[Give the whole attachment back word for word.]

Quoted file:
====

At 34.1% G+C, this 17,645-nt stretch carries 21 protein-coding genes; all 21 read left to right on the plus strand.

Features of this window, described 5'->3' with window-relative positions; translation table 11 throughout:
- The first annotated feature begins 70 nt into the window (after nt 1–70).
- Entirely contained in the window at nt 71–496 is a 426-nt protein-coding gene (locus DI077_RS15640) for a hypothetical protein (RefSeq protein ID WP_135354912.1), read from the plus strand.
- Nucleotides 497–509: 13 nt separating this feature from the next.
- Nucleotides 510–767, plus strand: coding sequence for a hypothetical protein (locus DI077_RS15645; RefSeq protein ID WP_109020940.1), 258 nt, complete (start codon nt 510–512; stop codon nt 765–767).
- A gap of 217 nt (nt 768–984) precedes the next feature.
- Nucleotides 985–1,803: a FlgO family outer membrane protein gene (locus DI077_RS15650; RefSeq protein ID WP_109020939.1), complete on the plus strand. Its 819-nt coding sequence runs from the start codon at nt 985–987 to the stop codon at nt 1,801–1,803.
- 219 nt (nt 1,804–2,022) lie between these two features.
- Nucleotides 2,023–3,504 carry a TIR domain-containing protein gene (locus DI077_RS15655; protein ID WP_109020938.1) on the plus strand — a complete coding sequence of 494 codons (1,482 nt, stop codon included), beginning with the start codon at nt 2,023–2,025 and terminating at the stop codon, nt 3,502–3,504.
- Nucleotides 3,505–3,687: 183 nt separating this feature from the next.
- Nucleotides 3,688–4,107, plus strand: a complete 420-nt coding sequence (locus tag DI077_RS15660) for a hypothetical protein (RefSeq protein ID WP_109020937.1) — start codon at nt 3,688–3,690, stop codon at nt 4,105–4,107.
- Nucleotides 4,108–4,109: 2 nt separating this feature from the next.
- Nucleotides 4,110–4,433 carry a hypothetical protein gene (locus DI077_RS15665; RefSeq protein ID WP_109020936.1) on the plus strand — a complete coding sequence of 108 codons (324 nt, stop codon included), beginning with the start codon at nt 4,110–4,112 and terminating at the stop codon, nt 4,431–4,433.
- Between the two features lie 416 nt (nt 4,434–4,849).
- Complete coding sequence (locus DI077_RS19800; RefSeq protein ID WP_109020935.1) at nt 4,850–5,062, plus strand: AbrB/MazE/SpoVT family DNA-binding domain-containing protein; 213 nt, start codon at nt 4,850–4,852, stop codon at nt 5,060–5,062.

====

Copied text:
At 34.1% G+C, this 17,645-nt stretch carries 21 protein-coding genes; all 21 read left to right on the plus strand.

Features of this window, described 5'->3' with window-relative positions; translation table 11 throughout:
- The first annotated feature begins 70 nt into the window (after nt 1–70).
- Entirely contained in the window at nt 71–496 is a 426-nt protein-coding gene (locus DI077_RS15640) for a hypothetical protein (RefSeq protein ID WP_135354912.1), read from the plus strand.
- Nucleotides 497–509: 13 nt separating this feature from the next.
- Nucleotides 510–767, plus strand: coding sequence for a hypothetical protein (locus DI077_RS15645; RefSeq protein ID WP_109020940.1), 258 nt, complete (start codon nt 510–512; stop codon nt 765–767).
- A gap of 217 nt (nt 768–984) precedes the next feature.
- Nucleotides 985–1,803: a FlgO family outer membrane protein gene (locus DI077_RS15650; RefSeq protein ID WP_109020939.1), complete on the plus strand. Its 819-nt coding sequence runs from the start codon at nt 985–987 to the stop codon at nt 1,801–1,803.
- 219 nt (nt 1,804–2,022) lie between these two features.
- Nucleotides 2,023–3,504 carry a TIR domain-containing protein gene (locus DI077_RS15655; protein ID WP_109020938.1) on the plus strand — a complete coding sequence of 494 codons (1,482 nt, stop codon included), beginning with the start codon at nt 2,023–2,025 and terminating at the stop codon, nt 3,502–3,504.
- Nucleotides 3,505–3,687: 183 nt separating this feature from the next.
- Nucleotides 3,688–4,107, plus strand: a complete 420-nt coding sequence (locus tag DI077_RS15660) for a hypothetical protein (RefSeq protein ID WP_109020937.1) — start codon at nt 3,688–3,690, stop codon at nt 4,105–4,107.
- Nucleotides 4,108–4,109: 2 nt separating this feature from the next.
- Nucleotides 4,110–4,433 carry a hypothetical protein gene (locus DI077_RS15665; RefSeq protein ID WP_109020936.1) on the plus strand — a complete coding sequence of 108 codons (324 nt, stop codon included), beginning with the start codon at nt 4,110–4,112 and terminating at the stop codon, nt 4,431–4,433.
- Between the two features lie 416 nt (nt 4,434–4,849).
- Complete coding sequence (locus DI077_RS19800; RefSeq protein ID WP_109020935.1) at nt 4,850–5,062, plus strand: AbrB/MazE/SpoVT family DNA-binding domain-containing protein; 213 nt, start codon at nt 4,850–4,852, stop codon at nt 5,060–5,062.